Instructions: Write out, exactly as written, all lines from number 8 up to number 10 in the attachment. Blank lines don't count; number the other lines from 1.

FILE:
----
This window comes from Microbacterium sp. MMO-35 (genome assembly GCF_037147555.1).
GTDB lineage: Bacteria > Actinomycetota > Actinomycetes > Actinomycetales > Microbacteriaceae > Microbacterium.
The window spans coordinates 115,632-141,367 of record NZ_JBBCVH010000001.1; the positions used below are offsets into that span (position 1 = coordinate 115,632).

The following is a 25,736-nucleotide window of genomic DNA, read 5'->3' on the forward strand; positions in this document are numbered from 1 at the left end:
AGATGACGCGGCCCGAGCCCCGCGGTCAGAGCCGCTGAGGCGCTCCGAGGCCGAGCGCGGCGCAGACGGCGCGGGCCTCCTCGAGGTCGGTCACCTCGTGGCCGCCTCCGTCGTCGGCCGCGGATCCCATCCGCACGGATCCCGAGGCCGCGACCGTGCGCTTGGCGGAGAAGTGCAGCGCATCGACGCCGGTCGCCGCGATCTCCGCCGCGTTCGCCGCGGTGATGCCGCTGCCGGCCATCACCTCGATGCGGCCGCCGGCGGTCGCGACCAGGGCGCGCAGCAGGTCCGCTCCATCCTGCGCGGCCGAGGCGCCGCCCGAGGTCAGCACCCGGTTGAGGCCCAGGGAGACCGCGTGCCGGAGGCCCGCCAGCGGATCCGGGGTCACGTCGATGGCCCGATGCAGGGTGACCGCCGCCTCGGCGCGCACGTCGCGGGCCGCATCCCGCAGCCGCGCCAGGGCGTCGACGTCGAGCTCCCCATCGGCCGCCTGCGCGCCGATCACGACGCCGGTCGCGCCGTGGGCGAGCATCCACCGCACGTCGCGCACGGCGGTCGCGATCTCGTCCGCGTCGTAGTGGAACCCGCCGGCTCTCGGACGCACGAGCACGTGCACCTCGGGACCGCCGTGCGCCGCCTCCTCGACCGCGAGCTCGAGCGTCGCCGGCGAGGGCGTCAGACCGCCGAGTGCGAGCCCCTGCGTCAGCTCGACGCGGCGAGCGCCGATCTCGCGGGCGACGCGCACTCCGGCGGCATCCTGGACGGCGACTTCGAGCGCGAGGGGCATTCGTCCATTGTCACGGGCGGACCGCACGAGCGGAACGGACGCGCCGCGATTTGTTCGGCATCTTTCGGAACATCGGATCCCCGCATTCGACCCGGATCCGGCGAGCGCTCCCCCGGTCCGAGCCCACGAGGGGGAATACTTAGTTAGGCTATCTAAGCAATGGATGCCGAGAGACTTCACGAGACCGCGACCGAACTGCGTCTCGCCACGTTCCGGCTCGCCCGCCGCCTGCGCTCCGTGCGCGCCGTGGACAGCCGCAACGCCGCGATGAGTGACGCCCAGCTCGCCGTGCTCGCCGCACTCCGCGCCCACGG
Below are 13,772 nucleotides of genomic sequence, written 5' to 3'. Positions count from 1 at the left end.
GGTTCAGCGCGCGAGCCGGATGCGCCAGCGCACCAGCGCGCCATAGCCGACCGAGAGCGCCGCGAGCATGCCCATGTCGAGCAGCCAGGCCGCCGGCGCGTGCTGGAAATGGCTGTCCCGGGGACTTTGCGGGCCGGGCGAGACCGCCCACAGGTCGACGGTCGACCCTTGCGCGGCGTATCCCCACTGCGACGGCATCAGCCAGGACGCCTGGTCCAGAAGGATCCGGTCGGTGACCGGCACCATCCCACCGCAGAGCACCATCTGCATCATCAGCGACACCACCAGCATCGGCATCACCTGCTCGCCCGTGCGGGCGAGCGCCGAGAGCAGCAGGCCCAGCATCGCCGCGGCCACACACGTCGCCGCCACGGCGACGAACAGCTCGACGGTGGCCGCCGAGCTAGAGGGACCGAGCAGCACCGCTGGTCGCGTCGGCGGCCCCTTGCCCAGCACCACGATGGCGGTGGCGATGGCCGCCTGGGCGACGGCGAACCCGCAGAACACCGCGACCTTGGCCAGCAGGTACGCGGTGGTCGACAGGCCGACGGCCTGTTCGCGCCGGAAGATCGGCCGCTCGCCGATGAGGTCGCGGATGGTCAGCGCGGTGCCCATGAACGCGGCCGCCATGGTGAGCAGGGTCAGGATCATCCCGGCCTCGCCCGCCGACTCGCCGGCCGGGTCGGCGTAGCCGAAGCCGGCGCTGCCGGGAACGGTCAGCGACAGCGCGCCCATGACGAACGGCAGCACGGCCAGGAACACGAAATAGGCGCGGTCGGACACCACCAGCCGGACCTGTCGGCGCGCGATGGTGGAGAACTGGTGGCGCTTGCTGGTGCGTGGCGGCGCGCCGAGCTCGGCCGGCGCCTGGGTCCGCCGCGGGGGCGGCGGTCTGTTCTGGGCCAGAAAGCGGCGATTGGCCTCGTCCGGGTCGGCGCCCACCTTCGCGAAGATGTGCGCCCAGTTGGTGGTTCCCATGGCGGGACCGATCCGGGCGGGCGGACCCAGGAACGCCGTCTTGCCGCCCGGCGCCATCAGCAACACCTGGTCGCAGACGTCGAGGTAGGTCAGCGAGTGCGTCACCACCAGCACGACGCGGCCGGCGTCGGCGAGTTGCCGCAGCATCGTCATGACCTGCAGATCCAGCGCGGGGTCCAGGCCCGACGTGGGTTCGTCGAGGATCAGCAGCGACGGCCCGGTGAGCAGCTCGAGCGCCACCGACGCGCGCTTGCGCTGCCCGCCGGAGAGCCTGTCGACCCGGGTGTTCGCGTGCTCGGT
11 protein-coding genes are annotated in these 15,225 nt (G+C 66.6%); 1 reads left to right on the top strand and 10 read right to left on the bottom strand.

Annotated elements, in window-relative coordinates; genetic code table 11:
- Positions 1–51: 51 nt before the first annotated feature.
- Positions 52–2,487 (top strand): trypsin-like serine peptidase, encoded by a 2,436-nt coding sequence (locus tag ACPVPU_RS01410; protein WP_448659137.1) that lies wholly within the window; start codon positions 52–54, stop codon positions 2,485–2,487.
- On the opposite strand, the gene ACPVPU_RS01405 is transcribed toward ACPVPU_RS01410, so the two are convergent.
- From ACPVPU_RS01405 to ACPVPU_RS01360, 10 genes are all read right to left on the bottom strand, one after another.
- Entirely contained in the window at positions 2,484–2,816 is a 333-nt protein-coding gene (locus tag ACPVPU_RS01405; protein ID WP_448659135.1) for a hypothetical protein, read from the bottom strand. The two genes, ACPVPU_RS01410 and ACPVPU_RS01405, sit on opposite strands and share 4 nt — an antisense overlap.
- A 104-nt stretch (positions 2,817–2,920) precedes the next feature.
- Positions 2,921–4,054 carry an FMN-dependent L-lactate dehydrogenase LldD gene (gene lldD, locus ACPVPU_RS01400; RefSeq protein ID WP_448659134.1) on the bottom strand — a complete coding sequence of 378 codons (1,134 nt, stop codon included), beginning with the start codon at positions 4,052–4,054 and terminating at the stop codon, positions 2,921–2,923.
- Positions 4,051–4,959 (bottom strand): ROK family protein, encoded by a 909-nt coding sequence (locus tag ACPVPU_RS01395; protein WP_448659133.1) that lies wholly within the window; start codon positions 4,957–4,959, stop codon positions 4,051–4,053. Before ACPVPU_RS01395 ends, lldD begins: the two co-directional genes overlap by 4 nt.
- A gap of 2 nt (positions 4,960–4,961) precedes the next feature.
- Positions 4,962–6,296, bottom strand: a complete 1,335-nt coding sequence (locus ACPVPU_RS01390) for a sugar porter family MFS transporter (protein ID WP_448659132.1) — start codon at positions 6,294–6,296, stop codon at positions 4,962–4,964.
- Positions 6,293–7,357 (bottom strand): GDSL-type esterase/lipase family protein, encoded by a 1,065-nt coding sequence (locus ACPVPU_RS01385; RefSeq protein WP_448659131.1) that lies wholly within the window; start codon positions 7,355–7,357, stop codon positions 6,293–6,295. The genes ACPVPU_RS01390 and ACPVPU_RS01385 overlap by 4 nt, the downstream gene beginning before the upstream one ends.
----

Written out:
11 protein-coding genes are annotated in these 15,225 nt (G+C 66.6%); 1 reads left to right on the top strand and 10 read right to left on the bottom strand.

Annotated elements, in window-relative coordinates; genetic code table 11:
- Positions 1–51: 51 nt before the first annotated feature.